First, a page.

Canal settlement: A study of the origin and growth of the canal settlement at Barnton in Cheshire between 1775 and 1845.
thesisposted on 19.11.2015, 09:13 by D. A. Iredale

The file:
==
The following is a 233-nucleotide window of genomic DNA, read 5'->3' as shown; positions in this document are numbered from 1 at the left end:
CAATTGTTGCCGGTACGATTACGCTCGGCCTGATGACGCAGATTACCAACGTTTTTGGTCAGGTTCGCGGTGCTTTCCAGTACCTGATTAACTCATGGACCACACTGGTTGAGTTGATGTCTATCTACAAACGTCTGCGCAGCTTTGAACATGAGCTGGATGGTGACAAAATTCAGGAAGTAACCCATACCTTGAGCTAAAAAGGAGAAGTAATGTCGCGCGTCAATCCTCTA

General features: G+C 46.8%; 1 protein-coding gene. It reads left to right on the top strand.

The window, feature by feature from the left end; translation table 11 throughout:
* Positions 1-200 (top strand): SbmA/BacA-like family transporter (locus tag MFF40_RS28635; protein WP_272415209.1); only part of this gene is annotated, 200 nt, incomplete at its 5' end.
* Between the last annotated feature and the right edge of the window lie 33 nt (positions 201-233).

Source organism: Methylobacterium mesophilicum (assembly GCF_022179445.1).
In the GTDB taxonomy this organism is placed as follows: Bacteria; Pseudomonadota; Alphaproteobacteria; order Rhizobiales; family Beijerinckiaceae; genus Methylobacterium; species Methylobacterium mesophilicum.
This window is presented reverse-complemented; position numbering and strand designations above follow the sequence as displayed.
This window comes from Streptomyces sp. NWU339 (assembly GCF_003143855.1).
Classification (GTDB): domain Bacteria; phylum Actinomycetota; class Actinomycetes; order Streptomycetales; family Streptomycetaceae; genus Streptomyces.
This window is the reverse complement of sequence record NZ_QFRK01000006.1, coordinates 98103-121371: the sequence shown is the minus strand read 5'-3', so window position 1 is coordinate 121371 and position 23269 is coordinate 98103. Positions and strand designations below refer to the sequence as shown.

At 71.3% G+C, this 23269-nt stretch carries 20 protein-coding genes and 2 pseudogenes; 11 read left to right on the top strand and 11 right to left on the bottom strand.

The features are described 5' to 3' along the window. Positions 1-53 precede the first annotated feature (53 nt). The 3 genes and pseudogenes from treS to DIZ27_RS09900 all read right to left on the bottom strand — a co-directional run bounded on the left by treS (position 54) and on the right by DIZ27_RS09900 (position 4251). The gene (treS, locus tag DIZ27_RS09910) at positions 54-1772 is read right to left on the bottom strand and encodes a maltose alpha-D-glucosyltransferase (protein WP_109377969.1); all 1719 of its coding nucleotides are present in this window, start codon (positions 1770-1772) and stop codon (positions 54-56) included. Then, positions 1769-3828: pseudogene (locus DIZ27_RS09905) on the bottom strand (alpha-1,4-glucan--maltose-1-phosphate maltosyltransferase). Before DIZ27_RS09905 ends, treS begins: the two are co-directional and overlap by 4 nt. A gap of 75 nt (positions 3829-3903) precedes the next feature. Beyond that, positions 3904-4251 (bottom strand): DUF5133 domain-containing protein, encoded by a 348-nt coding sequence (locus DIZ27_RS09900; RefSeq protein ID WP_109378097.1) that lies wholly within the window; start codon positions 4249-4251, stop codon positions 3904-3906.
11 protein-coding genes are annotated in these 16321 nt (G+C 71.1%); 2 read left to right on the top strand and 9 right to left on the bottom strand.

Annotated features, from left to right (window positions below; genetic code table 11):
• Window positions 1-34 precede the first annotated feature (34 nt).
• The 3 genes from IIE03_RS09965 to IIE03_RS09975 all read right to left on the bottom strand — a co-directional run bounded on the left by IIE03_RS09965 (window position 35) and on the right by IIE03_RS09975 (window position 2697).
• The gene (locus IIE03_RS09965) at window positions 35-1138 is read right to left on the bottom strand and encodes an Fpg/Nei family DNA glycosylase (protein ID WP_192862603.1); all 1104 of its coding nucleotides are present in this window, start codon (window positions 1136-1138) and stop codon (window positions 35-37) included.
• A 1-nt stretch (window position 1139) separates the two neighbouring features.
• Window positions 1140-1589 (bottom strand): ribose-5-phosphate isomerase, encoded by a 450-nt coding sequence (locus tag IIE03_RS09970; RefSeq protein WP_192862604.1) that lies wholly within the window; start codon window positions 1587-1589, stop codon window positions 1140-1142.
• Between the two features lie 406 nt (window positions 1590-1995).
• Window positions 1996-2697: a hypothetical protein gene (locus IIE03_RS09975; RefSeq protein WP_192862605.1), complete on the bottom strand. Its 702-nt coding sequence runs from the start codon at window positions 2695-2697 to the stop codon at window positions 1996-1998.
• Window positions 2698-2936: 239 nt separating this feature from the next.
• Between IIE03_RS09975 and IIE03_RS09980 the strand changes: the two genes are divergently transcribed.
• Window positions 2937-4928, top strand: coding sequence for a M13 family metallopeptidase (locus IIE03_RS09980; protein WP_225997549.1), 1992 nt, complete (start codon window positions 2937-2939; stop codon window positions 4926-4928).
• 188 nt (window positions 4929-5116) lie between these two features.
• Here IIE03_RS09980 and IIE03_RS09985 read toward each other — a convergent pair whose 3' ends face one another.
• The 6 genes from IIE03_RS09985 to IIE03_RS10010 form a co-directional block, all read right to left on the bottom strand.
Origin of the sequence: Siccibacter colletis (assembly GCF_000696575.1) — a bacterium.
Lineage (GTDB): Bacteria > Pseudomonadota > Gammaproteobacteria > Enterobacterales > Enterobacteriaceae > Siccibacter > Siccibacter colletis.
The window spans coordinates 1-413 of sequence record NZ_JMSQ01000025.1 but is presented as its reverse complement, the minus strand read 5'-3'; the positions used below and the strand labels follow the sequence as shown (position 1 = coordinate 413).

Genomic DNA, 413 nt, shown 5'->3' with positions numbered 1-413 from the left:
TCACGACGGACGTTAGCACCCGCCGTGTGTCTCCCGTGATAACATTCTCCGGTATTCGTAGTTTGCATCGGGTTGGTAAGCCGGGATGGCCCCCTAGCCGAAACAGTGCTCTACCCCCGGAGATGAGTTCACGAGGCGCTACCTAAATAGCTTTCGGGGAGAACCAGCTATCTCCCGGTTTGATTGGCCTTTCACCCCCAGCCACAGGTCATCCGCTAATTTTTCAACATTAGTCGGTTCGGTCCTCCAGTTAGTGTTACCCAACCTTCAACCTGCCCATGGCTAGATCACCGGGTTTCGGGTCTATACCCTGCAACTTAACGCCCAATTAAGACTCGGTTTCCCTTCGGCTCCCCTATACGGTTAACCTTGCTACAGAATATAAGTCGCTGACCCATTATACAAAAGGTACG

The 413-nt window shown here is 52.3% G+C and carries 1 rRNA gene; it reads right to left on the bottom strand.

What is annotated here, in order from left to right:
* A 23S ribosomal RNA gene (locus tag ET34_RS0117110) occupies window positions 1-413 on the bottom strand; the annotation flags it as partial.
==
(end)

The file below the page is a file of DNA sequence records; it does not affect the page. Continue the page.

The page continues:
Map makers often left Barnton off their plans of Cheshire, though neighbouring places all appeared. Tourists avoided the township, remaining, on the important high ways that encircled but did not touch Barnton. Historians and topographers hesitated to include the place because they found little to quote except population and acreage. Barnton crept into works only when completeness demanded the township's presence, as in Ormerod's History in 1819 and on the early Ordnance Survey of 1840. Presumably the settlement seemed unworthy of inclusion on account of its long history of poverty, its minute area, its lack of gentry and clergy, and its down-to-earth, workaday atmosphere that provided nothing of interest to contemporaries. Barnton had not the lush farmland of High Leigh or the old-world charm of Great Budworth High Street or the great rock salt mine of Marston. It had no city walls like Chester nor massive residence like Alderley nor ancient castle like Haltonnor indeed historic heathland like Rudheath. The place had no famous cotton factories like Stockport nor silk mills like Congleton. Its population could not rival Frodsham, Runcorn, or Mantwich. Its men did not become learned divines well-known authors, or clever inventors. Thus it stood in the background of contemporary thought. Hence the canal settlement provides unrivalled examples for a study of a community. Famous or notorious places like Chester and Manchester exhibit distorted images because contemporaries worked so hard to give an acceptable account of these towns for themselves and for posterity that it remains difficult to remove the curtain of prejudice, local pride, zealous criticism, and deceit which surround the reports and histories. Barnton had its showpieces. It is unavoidable to avoid noticing Barnton Manor, the tenant farmers, William Leigh's new house, the religious revival, reforms of local administrative machinery, the two immense canal tunnels. Such things proved to be the pride of the inhabitants. Yet it remains essential to slip away from the guided tour to see what the people avoided showing, to move from the parlour to the kitchen, or perhaps to wander into the back yard and peep into the waste bin. Barnton guides would not point out these fascinating and instructive points partly because they would hardly think them interesting and partly because they might feel ashamed. Yet unfortunately the rubbish, the filth, the cast-offs of one generation give a more adequate idea of society than can all the carefully-tended and lovingly-prepared exhibition pieces. Without rejecting the beautiful and upright, without being deaf to the descriptions and advice of contemporaries, it is necessary to keep an ear open for whispered conversations and furtive confessions, to see what goes on when the lights go out, to probe the impressive facade of family pride. In this way Barnton men and women become not the saints that gravestones speak about nor merely he shadowy figures in tax returns, not the scoundrels who threw up slum Property and attended cock fights, nor indeed the nonentities who made up the labouring population of England, but human beings with very much the same thoughts, ideas, sins, failings, the same saving graces and kindlinesses that have characterized people in all ages. The dead come alive, and their society too lives again. In the long run and in essentials Barnton society after 1775 could possess few points radically to distinguish it from past, contemporary, or future social experiments, because human nature, the human mind, remains the same in all centuries. On account of environment and influences peculiar to the age, however, the social organization must exhibit certain noticeable idiosyncrasies.